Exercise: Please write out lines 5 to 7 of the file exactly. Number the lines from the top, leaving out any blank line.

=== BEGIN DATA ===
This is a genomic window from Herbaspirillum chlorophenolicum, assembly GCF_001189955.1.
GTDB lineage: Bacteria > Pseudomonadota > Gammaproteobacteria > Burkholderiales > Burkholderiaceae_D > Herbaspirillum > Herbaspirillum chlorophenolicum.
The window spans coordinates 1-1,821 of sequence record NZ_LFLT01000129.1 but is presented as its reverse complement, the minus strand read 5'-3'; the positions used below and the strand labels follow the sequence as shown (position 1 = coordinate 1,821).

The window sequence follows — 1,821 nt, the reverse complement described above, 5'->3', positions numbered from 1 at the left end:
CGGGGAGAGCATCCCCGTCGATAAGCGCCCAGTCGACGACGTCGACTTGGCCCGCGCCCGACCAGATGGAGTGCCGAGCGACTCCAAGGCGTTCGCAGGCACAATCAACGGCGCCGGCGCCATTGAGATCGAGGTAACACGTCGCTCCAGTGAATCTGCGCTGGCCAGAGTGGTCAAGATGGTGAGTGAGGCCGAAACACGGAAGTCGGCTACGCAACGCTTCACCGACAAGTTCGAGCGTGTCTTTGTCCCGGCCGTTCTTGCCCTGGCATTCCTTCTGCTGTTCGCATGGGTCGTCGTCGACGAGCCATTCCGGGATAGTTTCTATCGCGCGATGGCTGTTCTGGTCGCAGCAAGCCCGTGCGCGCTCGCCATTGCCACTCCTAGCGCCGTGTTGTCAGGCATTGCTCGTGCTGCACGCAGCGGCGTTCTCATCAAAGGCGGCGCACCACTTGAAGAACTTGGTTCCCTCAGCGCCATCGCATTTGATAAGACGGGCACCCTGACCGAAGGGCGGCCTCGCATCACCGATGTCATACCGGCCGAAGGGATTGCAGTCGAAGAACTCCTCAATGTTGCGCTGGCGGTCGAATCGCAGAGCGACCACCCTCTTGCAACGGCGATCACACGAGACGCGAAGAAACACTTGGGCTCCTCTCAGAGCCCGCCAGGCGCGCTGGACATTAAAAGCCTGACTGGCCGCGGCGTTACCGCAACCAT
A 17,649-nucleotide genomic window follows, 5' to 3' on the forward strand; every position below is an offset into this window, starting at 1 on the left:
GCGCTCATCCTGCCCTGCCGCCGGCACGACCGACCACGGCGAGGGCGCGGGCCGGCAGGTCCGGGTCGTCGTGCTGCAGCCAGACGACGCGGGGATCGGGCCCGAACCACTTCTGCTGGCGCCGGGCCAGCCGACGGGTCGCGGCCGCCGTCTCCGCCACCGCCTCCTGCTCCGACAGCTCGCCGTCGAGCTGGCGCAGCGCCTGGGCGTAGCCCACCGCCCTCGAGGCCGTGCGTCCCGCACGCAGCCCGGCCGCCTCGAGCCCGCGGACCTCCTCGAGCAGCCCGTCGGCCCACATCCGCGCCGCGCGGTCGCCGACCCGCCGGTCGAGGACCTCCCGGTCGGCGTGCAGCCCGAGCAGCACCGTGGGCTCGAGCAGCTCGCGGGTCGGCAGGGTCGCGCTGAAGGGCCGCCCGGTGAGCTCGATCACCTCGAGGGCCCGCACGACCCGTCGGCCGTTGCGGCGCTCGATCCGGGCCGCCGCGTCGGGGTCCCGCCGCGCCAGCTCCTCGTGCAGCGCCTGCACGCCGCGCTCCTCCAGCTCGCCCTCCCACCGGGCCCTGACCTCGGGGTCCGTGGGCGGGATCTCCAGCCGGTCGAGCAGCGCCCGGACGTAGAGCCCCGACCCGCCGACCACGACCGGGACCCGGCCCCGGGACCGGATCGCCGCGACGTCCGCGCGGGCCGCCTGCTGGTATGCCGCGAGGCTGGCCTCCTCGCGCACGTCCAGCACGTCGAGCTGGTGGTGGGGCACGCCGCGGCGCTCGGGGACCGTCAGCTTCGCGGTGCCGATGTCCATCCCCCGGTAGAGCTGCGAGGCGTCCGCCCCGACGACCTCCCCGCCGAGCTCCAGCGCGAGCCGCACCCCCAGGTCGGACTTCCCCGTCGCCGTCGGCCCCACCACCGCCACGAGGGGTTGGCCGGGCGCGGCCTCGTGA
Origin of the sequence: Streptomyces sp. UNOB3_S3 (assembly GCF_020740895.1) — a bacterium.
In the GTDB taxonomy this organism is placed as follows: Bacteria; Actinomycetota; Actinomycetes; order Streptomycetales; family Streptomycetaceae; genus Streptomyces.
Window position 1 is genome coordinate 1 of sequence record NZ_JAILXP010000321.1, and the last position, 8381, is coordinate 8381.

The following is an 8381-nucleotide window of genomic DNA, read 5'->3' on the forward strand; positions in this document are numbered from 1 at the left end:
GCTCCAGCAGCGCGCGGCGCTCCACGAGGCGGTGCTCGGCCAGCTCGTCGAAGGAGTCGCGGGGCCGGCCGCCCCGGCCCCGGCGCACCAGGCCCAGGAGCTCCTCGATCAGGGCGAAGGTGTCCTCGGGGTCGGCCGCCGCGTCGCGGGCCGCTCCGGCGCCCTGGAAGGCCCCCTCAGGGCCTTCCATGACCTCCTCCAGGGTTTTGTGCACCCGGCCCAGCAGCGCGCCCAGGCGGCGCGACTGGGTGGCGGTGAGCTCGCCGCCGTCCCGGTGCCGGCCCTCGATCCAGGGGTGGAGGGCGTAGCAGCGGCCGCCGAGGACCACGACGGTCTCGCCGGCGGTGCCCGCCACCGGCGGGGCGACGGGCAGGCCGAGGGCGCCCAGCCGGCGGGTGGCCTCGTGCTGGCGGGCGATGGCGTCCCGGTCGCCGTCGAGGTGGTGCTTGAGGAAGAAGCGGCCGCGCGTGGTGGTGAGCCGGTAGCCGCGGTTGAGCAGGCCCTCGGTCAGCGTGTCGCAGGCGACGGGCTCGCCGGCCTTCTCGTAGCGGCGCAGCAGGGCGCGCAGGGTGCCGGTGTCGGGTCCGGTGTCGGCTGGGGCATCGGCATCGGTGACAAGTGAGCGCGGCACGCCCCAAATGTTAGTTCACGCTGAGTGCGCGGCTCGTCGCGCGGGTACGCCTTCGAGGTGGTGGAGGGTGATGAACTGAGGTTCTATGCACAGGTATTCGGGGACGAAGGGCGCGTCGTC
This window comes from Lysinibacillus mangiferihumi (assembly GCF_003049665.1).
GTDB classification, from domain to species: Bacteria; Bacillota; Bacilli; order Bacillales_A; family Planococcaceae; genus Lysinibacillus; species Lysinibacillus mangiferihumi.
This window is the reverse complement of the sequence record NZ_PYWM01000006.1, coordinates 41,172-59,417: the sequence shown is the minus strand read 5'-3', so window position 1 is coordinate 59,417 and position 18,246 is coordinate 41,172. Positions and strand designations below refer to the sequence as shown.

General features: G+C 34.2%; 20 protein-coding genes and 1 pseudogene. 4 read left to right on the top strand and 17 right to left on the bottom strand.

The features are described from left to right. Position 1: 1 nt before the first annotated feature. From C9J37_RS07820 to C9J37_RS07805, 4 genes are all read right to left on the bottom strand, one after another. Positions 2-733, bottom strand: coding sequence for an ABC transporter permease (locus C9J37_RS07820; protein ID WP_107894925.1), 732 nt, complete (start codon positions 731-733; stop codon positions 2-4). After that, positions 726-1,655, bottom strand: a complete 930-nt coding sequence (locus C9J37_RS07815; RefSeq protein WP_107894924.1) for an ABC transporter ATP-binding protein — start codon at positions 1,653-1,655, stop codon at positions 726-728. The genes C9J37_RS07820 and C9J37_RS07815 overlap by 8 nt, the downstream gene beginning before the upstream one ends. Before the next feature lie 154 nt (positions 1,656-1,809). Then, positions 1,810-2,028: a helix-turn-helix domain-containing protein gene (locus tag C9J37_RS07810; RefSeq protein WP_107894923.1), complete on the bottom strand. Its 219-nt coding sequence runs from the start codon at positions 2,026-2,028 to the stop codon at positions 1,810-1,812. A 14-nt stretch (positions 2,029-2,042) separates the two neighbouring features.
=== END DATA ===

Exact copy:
CGGGGAGAGCATCCCCGTCGATAAGCGCCCAGTCGACGACGTCGACTTGGCCCGCGCCCGACCAGATGGAGTGCCGAGCGACTCCAAGGCGTTCGCAGGCACAATCAACGGCGCCGGCGCCATTGAGATCGAGGTAACACGTCGCTCCAGTGAATCTGCGCTGGCCAGAGTGGTCAAGATGGTGAGTGAGGCCGAAACACGGAAGTCGGCTACGCAACGCTTCACCGACAAGTTCGAGCGTGTCTTTGTCCCGGCCGTTCTTGCCCTGGCATTCCTTCTGCTGTTCGCATGGGTCGTCGTCGACGAGCCATTCCGGGATAGTTTCTATCGCGCGATGGCTGTTCTGGTCGCAGCAAGCCCGTGCGCGCTCGCCATTGCCACTCCTAGCGCCGTGTTGTCAGGCATTGCTCGTGCTGCACGCAGCGGCGTTCTCATCAAAGGCGGCGCACCACTTGAAGAACTTGGTTCCCTCAGCGCCATCGCATTTGATAAGACGGGCACCCTGACCGAAGGGCGGCCTCGCATCACCGATGTCATACCGGCCGAAGGGATTGCAGTCGAAGAACTCCTCAATGTTGCGCTGGCGGTCGAATCGCAGAGCGACCACCCTCTTGCAACGGCGATCACACGAGACGCGAAGAAACACTTGGGCTCCTCTCAGAGCCCGCCAGGCGCGCTGGACATTAAAAGCCTGACTGGCCGCGGCGTTACCGCAACCAT
A 17,649-nucleotide genomic window follows, 5' to 3' on the forward strand; every position below is an offset into this window, starting at 1 on the left:
GCGCTCATCCTGCCCTGCCGCCGGCACGACCGACCACGGCGAGGGCGCGGGCCGGCAGGTCCGGGTCGTCGTGCTGCAGCCAGACGACGCGGGGATCGGGCCCGAACCACTTCTGCTGGCGCCGGGCCAGCCGACGGGTCGCGGCCGCCGTCTCCGCCACCGCCTCCTGCTCCGACAGCTCGCCGTCGAGCTGGCGCAGCGCCTGGGCGTAGCCCACCGCCCTCGAGGCCGTGCGTCCCGCACGCAGCCCGGCCGCCTCGAGCCCGCGGACCTCCTCGAGCAGCCCGTCGGCCCACATCCGCGCCGCGCGGTCGCCGACCCGCCGGTCGAGGACCTCCCGGTCGGCGTGCAGCCCGAGCAGCACCGTGGGCTCGAGCAGCTCGCGGGTCGGCAGGGTCGCGCTGAAGGGCCGCCCGGTGAGCTCGATCACCTCGAGGGCCCGCACGACCCGTCGGCCGTTGCGGCGCTCGATCCGGGCCGCCGCGTCGGGGTCCCGCCGCGCCAGCTCCTCGTGCAGCGCCTGCACGCCGCGCTCCTCCAGCTCGCCCTCCCACCGGGCCCTGACCTCGGGGTCCGTGGGCGGGATCTCCAGCCGGTCGAGCAGCGCCCGGACGTAGAGCCCCGACCCGCCGACCACGACCGGGACCCGGCCCCGGGACCGGATCGCCGCGACGTCCGCGCGGGCCGCCTGCTGGTATGCCGCGAGGCTGGCCTCCTCGCGCACGTCCAGCACGTCGAGCTGGTGGTGGGGCACGCCGCGGCGCTCGGGGACCGTCAGCTTCGCGGTGCCGATGTCCATCCCCCGGTAGAGCTGCGAGGCGTCCGCCCCGACGACCTCCCCGCCGAGCTCCAGCGCGAGCCGCACCCCCAGGTCGGACTTCCCCGTCGCCGTCGGCCCCACCACCGCCACGAGGGGTTGGCCGGGCGCGGCCTCGTGA